The basic problem is that elites, bad elites not good ones (and who are elites because they are neither poor nor immigrant), fearing the ignorance of both poor and immigrants restricted ballots to their own favor. In opposition to a more general altruistic ideal of “if a man is ignorant, he needs the ballot for his protection all the more." This lack of protection "helped racists in the South circumvent the Fifteenth Amendment and disenfranchise blacks." This is still occurring today though in different form so the form of democracy must also evolve to adapt to maintain any criteria of fairness. 

I don't see fairness being equated with randomness as in the flip of a coin so the claim that therefore, "It must be that we value democracy for tending to get things right more often than not, which democracy seems to do by making use of the information in our votes," is a conclusion requiring to big of a leap for me. Instead, for me it is also a question of agency, and in exercising that agency we can determine to be morally proportional in toto in allocating with our fellow citizens in our community. I don't understand the concept of a decision that is better without saying for whom but less fair without again, not stating for whom. Democracy should not be designed to be a zero sum, winner take all game defaulting then to gridlock when it isn’t in an ideal representative form. 

Epistocracy or “government by the knowledgeable," defined in the abstract first by Estlund's  then by Brennan versus the general notion of "democracy" only vaguely defined by suggested shortcoming, faced three valid philosophical objections which would only make the case why it shouldn't be rejected not preferred in what is set as an up or down vote as if you can't deny all three then you must choose epistocracy.

One, deny that truth is a suitable standard for measuring political judgment but to which of the two stated propositions does this apply, the administrative or the consensual? I would assert that the general proposals that, "Democratic procedures tend to make correct policy decisions," and  that, “democratic procedures are fair in the eyes of reasonable observers," involve two different distinct but paradoxically not separate multipurpose systems, one of administration and one of consensus, mashed together like forcing repealing magnetic poles in a generator. They are necessary together in seeking to attain a desired goal but do not naturally fit together. A demonstrably better administrative outcome resulting from decisions requires facts or empirical truth but the determination of what that outcome should be will necessitate debate which as Hannah Arendt pointed out “constitutes the very essence of political life,” but it should also include deliberation to reach consensus a part of civic life, an aspect of democracy absent from the article.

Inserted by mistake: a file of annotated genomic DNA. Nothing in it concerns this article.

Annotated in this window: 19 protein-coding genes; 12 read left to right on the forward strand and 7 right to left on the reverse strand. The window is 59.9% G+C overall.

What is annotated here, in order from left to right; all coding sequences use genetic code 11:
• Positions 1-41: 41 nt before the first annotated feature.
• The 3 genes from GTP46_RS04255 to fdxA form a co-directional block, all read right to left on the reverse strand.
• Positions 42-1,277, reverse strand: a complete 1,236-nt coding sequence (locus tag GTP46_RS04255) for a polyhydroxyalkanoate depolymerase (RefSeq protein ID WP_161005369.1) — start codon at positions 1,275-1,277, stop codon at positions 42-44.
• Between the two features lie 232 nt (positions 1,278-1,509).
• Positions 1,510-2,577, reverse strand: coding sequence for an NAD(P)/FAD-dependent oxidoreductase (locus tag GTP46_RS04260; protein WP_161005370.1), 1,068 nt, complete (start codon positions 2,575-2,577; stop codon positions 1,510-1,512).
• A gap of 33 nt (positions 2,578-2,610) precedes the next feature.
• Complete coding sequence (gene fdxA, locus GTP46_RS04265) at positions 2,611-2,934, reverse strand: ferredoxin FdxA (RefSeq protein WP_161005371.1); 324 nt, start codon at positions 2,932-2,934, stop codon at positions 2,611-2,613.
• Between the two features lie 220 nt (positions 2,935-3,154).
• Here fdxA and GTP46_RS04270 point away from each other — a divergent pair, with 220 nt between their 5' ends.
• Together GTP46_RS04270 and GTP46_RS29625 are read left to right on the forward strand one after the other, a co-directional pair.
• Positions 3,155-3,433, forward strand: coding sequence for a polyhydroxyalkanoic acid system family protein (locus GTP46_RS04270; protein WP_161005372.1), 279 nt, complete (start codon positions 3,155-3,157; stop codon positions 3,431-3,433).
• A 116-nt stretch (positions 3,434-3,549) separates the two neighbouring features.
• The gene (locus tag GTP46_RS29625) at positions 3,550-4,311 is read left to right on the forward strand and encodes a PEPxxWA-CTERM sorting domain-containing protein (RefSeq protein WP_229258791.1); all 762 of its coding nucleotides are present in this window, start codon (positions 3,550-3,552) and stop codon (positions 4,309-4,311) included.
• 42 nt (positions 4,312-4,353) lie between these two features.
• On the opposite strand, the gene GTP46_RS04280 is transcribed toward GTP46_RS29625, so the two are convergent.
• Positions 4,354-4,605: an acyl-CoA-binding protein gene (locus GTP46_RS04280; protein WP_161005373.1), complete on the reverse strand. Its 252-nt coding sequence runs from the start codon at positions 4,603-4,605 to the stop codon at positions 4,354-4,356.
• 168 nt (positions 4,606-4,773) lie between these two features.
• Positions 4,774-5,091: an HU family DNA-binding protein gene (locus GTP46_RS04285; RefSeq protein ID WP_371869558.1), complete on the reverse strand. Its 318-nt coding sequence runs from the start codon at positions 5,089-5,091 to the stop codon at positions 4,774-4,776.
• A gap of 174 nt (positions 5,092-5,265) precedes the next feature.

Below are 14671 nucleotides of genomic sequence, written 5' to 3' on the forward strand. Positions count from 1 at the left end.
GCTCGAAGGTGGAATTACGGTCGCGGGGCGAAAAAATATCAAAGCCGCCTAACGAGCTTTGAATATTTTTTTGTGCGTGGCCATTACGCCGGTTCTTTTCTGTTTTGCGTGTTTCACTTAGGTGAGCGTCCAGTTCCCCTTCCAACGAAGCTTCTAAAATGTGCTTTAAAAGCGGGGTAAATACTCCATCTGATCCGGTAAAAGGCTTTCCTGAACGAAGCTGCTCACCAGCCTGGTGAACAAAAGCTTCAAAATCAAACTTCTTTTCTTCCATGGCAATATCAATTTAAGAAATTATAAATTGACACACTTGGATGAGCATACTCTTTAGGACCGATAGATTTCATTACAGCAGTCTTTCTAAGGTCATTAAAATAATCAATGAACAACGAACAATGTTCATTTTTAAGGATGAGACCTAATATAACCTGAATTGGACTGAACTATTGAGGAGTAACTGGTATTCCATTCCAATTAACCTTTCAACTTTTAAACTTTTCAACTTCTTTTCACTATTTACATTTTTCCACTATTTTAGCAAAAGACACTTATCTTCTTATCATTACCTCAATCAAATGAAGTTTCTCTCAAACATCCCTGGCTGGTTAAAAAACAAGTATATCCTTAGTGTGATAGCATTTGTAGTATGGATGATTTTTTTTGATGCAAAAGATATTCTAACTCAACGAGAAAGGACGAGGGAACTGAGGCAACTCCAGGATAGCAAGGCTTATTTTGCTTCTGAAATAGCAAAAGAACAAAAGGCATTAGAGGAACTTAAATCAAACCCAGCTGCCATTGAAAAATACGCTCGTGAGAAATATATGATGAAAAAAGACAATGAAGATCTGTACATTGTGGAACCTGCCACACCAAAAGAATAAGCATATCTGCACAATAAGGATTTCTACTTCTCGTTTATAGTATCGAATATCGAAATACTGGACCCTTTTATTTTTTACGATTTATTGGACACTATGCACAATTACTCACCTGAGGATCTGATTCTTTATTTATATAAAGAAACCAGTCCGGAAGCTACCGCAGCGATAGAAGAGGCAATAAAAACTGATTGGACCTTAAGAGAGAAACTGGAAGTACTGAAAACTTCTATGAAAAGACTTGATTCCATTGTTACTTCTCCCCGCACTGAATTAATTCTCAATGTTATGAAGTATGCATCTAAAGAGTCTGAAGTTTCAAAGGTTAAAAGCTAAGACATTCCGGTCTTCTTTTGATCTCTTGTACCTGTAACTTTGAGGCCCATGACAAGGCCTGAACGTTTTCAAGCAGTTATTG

Two, deny that some citizens know more about good government than others. It is not necessary to do so though. We often defer to others in our community based on their superior knowledge but we don’t surrender our own agency. Voting is a matter of general agency. In choosing a representative or expert, I am not necessarily giving up that agency as I would if others had absolute power to decide for me regardless of their own specific expertise in one area versus another area.

Three, deny that knowing more imparts political authority or the “You might be right, but who made you boss?” argument.  Except that we do impart authority for knowing more, just not absolute authority, political or otherwise. 

There are supposedly only two practical arguments against Estlund’s analysis of epistocracy. One, the possibility that epistocracy’s method of screening voters might be biased in a way that couldn’t readily be identified and therefore couldn’t be corrected for. Wait, what method of screening voters? Who screens them? Even Crain admits that, “Without more details, it’s difficult to assess Brennan’s (epistocratic) proposal.” It is not like we have absolutely no criteria now for whom should be allowed to vote but it isn’t determined by an elite or at least when it was we decided over time to change that. Historically, we have had a greater sense of suffering more from and therefore moving away from rule by the elites rather than extolling their efficiencies.